In seasons past, this super-clever saying almost always summed up the Los Angeles Lakers and their fans -- superstar players and championship aspirations aplenty. This season is different. One might be more inclined to say, "The future's so hazy, we have to wear ultra-thick Coke-bottle glasses because we are legally blind."
The beginning of every season is where everyone -- from the teams to the media to casual fans -- makes predictions about how teams are going to do.
In general, people are terrible at making predictions. That's why gambling is such a lucrative business for the people not gambling. Men and women date each other recklessly predicting a successful relationship and more often than not everything goes to crap.
When it comes to teams, whether you're using your gut-feel or advanced mathematical equations, no amount of basketball knowledge can factor in all of the variables of any given season -- player development, player deterioration, free agents acclimating, injuries, personal problems and trades. So, predictions involve a lot of guesswork.
Some things in basketball are easy to predict. When Mike Brown was hired to coach the Lakers, most people thought it would end badly since it seemed like his best skill as a head coach was having LeBron James on his team. That's a skill that's difficult to replicate on a new team.
Also, it was easy to predict something like Dwight Howard choosing to leave the team. Just based on his odd behavior in small-market Orlando, it seemed like L.A. would never be a good fit for him.
In 2008, the Lakers looked like a run-of-the-mill team and then they traded for Pau Gasol from the Memphis Grizzlies and were almost immediately the team to beat in the Western Conference -- making it to the Finals three years in a row and winning two championships. Before that trade, you would have been a fool to predict that.
Let's take a look at some bold predictions for the Lakers' 2013-2014 season:
The Lakers Won't Make the Playoffs
Most experts and analysts outside of Los Angeles have them missing out on postseason play or barely making the eighth seed. ESPN even has them finishing 12th in the West -- which is purported to be the inspiration for the first two digits in the "1225" icon on Kobe Bryant's Twitter account.
Even when Kobe Bryant comes back, they just don't have many good players on the team. To make the playoffs in the West, you need more than just three excellent players. Admittedly, this isn't really that bold of a prediction; however, since I live in Los Angeles, this is death-defyingly bold.
Pau Gasol Will Be Dominant
Pau's already one of the best big men in the league, but now he doesn't have to share the paint with Dwight Howard or Andrew Bynum. He shaved off his old beard and is now sporting a tighter, cleaner beard more befitting a potential league MVP.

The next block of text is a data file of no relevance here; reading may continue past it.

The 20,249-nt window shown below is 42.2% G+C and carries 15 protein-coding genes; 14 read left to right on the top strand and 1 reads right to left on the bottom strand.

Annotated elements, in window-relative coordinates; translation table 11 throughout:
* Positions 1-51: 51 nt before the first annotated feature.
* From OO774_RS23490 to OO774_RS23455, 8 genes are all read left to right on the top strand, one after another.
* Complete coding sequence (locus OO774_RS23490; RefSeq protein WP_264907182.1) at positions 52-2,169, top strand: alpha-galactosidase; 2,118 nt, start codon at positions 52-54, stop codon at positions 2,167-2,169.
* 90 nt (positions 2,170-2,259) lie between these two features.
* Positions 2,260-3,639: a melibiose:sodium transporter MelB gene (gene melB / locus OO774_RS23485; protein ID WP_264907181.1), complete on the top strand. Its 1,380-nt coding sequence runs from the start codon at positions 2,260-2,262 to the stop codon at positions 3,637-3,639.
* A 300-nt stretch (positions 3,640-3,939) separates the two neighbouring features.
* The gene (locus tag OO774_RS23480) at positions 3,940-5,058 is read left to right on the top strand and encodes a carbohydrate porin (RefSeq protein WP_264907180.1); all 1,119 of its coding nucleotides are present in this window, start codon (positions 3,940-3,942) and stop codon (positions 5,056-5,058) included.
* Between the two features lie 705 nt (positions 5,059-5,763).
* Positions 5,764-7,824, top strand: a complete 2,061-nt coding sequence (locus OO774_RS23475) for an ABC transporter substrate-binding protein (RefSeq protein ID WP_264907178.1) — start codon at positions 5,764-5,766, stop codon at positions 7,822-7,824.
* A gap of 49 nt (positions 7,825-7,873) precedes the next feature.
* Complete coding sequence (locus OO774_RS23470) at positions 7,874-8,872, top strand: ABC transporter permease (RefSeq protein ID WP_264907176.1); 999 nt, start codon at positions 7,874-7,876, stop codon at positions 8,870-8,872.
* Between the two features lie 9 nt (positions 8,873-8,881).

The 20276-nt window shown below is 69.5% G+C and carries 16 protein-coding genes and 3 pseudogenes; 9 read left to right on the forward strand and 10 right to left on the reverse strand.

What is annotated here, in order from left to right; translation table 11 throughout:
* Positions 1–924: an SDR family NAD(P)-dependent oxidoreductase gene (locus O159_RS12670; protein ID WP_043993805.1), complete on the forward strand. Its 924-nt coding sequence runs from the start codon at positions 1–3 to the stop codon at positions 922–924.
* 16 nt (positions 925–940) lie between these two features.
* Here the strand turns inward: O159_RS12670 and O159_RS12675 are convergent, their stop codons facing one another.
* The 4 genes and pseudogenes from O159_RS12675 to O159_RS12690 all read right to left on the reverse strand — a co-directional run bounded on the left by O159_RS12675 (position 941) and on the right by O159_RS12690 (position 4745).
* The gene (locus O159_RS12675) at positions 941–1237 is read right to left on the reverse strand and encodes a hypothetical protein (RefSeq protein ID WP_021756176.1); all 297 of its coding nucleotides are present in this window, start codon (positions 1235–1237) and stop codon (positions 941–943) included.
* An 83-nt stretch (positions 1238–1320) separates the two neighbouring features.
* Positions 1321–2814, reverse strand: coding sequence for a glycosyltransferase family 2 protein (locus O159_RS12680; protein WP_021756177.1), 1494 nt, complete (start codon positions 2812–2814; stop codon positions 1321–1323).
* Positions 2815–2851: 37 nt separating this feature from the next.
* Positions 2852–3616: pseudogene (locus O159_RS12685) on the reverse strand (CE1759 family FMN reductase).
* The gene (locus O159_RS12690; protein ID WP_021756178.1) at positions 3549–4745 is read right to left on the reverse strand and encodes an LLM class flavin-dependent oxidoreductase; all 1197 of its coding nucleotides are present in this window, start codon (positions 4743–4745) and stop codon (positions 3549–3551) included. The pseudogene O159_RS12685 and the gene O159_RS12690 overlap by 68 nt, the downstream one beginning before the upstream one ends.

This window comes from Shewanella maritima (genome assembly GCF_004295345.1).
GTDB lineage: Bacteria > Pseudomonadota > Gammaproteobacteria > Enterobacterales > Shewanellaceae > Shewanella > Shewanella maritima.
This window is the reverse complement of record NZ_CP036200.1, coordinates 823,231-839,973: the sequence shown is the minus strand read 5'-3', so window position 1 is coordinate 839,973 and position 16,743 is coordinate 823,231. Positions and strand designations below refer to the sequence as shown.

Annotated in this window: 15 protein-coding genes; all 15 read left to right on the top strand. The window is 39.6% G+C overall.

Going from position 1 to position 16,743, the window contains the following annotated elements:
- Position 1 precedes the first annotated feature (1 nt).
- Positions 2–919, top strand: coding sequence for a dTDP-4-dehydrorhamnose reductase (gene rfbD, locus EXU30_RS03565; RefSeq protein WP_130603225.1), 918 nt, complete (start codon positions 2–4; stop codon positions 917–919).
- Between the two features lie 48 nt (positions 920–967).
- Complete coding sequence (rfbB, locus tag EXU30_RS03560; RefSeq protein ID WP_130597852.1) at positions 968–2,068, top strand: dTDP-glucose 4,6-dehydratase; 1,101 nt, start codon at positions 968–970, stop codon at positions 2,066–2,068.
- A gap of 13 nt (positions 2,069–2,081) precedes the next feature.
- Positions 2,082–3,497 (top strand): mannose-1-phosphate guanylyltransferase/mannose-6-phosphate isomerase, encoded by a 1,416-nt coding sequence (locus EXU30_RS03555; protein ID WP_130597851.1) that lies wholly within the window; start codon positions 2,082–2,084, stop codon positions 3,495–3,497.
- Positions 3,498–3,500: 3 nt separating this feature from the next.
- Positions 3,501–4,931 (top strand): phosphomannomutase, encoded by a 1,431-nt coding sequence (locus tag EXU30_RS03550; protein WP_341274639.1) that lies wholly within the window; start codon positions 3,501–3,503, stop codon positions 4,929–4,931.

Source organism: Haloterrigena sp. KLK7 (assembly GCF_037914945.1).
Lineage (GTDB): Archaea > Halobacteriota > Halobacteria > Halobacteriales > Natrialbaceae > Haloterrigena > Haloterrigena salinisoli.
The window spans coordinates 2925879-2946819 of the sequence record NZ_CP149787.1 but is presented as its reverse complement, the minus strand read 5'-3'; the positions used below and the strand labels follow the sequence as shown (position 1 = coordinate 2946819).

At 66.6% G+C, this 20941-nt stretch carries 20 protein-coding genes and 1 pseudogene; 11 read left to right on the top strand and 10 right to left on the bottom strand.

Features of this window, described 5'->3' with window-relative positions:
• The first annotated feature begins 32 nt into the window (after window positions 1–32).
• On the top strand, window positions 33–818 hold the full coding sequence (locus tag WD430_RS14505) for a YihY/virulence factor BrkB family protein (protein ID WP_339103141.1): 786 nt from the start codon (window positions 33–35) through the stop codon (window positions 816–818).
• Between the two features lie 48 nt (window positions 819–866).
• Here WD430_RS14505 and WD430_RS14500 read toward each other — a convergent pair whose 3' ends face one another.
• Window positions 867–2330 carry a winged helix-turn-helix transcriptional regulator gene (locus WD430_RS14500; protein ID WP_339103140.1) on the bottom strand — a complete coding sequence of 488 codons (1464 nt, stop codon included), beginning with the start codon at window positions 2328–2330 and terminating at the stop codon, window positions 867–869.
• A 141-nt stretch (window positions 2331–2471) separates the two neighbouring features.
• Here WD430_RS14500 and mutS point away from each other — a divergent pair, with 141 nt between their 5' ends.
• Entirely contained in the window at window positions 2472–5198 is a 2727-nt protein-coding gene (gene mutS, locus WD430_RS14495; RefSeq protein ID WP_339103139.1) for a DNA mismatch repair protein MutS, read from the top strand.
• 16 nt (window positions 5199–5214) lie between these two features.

Factoring in that Kobe Bryant will miss the early part of the season and Steve Nash will be running the show, everything is lining up for Pau Gasol to have a monster year.
And Pau Will Get Traded
He's in the last year of his deal and he's one of the best 15 players in the league. This Lakers team may not have a clear vision of where they're headed, but it does seem that Gasol is not part of the plan.
Sure, he helped them win two championships, but he could be bring an impressive return to the Lakers to help them build for the future and, in the process, seriously swing the balance of power in this year's playoffs.
Steve Nash Will Get Injured
I know, I know. The sun will rise. The freeways will have traffic. There will be another Die Hard sequel. Few things in life are as certain as Nash getting injured, but what I'm predicting is that when he falls, Jordan Farmar will rise.
Farmar is positioned to have a breakout season in his return to the purple and gold. He showed signs in his last year in New Jersey and in the European league that he's improved his shot selection, and he's got his 3-point average at the magic 40% number that makes him a real threat all over the court.
New Kobe Won't Be an Old Kobe
Tearing an Achilles tendon would signify the end of a career for most NBA players. But Kobe Bryant isn't anything like "most NBA players." Sure, he's human (most likely). But there's no player since Jordan who cares more about winning and being the best than him.
For everything that people hate about him -- which I wrote about last week -- no one can debate his work ethic. He's going to come back a smarter Kobe. This time, I think he'll dial back the minutes per game and let Nash (or Farmar) run the team.
The league is a better place with Kobe in it -- whether it's as a villain or as a suddenly sympathetic veteran holding on for one last shot at glory.
These are my predictions for this year's Lakers. But essentially they're just guesses -- based on what's now known. If your predictions for the season are different than mine, just keep in mind that they're all just guesses and also that yours are wrong.
Jed Rigney is a Los Angeles-based award-winning filmmaker who also fancies himself a sportswriter. You can discuss sports and pop culture with him on Twitter @JedRigney.
- Sports & Recreation
- Kobe Bryant
- Pau Gasol
- Los Angeles
- Steve Nash